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Aguia Resources secures $2.9 million for Brazil mine

Rio Grande do Sul is home to a large number of farmers and agronomists. (Image courtesy of Aguia Resources.)

Aguia Fertilizantes, a unit of Australia’s Aguia Resources (ASX: AGR), has secured financing for the first phase of its Três Estradas phosphate fertilizer project in southern Brazil.

The company will receive 15 million reais ($2.97m) from the southern regional development bank BRDE to build the initial phase of what it will be the first phosphate mine in Rio Grande do Sul state and in the country.

“This credit will allow us to proceed with the Três Estradas phosphate project, generating development and income for Lavras do Sul and strengthening the agribusiness of Rio Grande,” the company’s Brazil CEO Fernando Tallarico said in the statement.

Aguia’s goal is to explore the Lavras do Sul deposit, where an estimated 105 million tonnes of phosphate lie, for an initial 18 years. It is also developing a nearby copper project.

The company, which received a key construction permit for Três Estradas earlier this week, said developing the mine will cost 35 million reais (almost $7m).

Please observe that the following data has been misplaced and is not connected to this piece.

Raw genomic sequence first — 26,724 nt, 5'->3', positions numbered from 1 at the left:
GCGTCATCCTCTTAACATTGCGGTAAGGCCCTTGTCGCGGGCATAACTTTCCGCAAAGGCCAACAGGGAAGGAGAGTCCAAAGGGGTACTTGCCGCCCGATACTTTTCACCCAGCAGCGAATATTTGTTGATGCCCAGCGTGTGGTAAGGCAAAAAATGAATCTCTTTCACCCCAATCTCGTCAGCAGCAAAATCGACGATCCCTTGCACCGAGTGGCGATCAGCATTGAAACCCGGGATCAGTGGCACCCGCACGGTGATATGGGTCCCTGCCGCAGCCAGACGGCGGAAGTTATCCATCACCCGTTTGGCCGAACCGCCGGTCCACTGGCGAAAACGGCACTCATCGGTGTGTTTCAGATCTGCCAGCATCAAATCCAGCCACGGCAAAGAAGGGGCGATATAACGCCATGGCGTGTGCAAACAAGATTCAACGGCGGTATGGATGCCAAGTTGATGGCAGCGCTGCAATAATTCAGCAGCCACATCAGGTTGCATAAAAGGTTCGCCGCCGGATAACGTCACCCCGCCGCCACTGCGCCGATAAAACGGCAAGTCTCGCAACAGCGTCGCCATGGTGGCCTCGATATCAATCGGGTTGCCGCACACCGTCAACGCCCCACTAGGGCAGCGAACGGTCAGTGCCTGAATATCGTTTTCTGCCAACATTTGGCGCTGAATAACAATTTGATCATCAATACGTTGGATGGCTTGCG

The next phase in the permitting process will be obtaining an operation licence. There is also the project’s environmental permitting, which Aguia said is under discussion in a public civil action sponsored by the Brazilian Federal Public Prosecutor’s Office.

Although it had a first favourable decision, there is still an injunction request which could prevent the company from starting construction until the court makes a ruling.

The mine will produce organic phosphate fertilizer commonly known as direct application natural fertilizer.

Aguia expects that after the ramp-up period of the mine and processing plant, it will produce about 300,000 tonnes a year, over the 18-year mine life.

Scheduled to be completed in 12 months, the project will contribute to Brazil’s goal to reduce imports of overall fertilizer to 45% of total domestic consumption by 2050 from the existing 85%.

The nation’s phosphate consumption is 7 to 8 million tonnes per year, but it imports 72% of demand from countries like Morocco and Jordan.